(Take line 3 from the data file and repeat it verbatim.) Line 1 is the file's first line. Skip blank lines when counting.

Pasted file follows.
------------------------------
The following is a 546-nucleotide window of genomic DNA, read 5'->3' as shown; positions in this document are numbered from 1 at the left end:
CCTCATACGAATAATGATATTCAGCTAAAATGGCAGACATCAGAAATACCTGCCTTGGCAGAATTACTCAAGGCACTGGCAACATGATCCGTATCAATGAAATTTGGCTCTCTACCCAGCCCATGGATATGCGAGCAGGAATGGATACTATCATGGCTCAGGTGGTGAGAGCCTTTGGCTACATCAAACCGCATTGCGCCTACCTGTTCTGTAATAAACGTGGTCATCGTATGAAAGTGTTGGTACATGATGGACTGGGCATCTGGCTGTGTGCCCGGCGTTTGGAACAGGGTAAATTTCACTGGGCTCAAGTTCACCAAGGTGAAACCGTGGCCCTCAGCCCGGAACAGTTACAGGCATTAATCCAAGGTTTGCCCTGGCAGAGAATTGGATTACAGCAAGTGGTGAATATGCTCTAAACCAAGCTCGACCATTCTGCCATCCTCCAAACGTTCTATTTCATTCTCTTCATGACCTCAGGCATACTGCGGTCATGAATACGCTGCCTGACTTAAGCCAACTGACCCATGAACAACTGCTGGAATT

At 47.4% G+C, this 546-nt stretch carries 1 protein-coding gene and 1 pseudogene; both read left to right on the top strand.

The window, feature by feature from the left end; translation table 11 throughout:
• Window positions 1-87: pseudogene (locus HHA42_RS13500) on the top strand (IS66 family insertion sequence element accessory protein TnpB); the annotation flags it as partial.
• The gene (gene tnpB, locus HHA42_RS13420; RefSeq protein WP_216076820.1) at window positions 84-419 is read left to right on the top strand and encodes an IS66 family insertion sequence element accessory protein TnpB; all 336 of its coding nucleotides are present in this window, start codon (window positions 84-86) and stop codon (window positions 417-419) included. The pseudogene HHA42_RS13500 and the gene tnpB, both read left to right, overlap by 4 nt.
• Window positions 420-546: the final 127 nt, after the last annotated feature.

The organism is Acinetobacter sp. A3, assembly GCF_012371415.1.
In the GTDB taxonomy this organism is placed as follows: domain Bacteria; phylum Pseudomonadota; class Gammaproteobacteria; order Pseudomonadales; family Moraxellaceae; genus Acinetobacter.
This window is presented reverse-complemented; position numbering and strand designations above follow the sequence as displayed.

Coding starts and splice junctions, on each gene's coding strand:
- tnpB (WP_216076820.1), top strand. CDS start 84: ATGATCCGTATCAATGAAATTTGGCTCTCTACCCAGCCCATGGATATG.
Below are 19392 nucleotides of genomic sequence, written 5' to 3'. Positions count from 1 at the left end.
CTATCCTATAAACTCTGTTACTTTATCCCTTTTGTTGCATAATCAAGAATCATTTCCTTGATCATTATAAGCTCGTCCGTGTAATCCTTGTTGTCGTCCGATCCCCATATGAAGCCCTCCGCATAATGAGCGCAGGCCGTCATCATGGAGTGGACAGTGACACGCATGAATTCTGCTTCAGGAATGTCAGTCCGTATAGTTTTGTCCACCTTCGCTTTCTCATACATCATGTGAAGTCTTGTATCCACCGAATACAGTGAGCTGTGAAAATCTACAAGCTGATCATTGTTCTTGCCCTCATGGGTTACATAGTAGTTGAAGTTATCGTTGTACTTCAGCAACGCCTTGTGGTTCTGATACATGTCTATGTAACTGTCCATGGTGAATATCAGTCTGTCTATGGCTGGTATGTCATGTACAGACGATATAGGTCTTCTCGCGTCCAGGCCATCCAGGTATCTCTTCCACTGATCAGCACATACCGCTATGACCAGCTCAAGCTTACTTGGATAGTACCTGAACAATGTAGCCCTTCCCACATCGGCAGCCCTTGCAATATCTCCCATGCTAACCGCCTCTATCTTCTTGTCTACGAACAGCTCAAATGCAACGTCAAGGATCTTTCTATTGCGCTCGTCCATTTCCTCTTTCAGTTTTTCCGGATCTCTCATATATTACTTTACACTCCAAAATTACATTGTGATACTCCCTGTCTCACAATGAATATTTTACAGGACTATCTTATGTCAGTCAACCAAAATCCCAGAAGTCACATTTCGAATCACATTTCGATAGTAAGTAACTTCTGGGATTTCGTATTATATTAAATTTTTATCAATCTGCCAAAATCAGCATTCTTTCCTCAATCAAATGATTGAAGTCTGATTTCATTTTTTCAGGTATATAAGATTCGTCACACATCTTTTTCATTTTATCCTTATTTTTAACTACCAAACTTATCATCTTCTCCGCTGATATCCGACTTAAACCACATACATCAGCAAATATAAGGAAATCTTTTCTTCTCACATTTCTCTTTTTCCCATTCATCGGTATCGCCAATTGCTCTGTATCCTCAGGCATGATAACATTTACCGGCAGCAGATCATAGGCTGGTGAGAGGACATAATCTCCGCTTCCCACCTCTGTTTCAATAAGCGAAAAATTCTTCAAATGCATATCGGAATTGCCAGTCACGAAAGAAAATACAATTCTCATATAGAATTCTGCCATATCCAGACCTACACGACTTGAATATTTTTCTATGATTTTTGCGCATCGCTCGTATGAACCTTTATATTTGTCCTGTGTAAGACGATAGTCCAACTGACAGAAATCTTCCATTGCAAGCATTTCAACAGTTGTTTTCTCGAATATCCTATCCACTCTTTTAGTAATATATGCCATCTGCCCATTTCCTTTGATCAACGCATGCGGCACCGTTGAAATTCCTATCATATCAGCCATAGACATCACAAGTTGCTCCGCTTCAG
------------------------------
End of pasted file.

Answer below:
At 47.4% G+C, this 546-nt stretch carries 1 protein-coding gene and 1 pseudogene; both read left to right on the top strand.